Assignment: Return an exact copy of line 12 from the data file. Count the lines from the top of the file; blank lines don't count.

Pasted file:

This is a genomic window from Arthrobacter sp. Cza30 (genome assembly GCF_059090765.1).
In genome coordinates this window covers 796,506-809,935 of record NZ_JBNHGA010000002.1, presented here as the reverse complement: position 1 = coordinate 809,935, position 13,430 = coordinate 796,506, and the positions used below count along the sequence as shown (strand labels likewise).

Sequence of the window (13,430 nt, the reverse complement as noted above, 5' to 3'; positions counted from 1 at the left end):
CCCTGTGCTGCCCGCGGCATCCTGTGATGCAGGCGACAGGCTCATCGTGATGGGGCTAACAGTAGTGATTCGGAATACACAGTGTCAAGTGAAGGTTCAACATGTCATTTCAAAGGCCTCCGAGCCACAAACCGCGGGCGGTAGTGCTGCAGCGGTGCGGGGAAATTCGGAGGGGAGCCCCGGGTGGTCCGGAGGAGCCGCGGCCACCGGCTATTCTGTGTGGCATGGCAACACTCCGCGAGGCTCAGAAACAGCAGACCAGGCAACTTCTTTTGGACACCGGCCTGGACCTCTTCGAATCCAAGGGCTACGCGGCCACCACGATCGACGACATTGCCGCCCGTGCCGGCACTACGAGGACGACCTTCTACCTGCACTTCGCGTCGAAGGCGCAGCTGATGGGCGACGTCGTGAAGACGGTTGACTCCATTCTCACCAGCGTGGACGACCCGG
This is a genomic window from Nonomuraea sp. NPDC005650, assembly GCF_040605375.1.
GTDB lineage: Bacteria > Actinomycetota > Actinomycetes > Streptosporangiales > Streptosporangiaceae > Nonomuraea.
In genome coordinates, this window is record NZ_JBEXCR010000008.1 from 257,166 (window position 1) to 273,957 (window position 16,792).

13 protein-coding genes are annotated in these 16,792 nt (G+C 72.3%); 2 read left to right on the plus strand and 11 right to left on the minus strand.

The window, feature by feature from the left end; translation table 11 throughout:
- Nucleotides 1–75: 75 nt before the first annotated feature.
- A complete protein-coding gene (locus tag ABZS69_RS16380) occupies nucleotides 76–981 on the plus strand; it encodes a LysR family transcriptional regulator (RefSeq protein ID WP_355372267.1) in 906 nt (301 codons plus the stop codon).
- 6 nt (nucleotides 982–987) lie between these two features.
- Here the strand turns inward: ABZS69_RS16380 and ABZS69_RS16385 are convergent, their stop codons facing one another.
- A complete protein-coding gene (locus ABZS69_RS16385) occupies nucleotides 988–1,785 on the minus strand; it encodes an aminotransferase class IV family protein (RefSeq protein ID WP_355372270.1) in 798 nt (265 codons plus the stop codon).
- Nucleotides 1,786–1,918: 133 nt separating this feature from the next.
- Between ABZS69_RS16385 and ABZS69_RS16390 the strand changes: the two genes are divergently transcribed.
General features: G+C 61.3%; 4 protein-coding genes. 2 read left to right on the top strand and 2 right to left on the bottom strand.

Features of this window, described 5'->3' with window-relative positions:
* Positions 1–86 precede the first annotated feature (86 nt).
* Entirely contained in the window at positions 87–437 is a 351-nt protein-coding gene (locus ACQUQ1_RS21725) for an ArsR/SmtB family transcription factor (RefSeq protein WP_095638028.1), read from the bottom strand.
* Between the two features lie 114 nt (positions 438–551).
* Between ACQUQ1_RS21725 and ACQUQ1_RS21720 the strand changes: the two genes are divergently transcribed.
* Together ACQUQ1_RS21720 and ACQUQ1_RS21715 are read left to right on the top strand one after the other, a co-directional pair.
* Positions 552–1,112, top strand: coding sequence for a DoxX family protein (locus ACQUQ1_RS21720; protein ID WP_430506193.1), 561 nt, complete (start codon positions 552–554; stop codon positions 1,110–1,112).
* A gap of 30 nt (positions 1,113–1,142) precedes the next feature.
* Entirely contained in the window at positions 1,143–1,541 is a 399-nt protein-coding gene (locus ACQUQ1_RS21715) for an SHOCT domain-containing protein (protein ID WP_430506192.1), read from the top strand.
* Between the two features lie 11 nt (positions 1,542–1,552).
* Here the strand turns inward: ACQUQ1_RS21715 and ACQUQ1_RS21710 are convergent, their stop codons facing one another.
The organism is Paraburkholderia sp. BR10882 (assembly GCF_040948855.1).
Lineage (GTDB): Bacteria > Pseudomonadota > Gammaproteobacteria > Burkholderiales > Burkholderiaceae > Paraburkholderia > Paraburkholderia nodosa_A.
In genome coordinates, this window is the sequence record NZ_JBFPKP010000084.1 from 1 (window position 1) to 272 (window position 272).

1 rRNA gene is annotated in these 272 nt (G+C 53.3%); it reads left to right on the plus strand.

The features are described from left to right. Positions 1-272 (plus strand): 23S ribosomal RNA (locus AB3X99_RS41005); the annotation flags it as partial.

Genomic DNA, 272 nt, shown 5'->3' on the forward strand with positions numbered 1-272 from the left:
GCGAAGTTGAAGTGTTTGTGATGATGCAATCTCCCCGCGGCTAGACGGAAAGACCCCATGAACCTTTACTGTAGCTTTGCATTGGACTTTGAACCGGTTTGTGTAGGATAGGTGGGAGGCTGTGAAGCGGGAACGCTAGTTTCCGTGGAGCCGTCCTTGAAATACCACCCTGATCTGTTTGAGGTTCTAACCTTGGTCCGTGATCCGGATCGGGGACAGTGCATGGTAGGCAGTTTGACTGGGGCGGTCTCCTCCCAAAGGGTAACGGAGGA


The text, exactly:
- 6 nt (nucleotides 982–987) lie between these two features.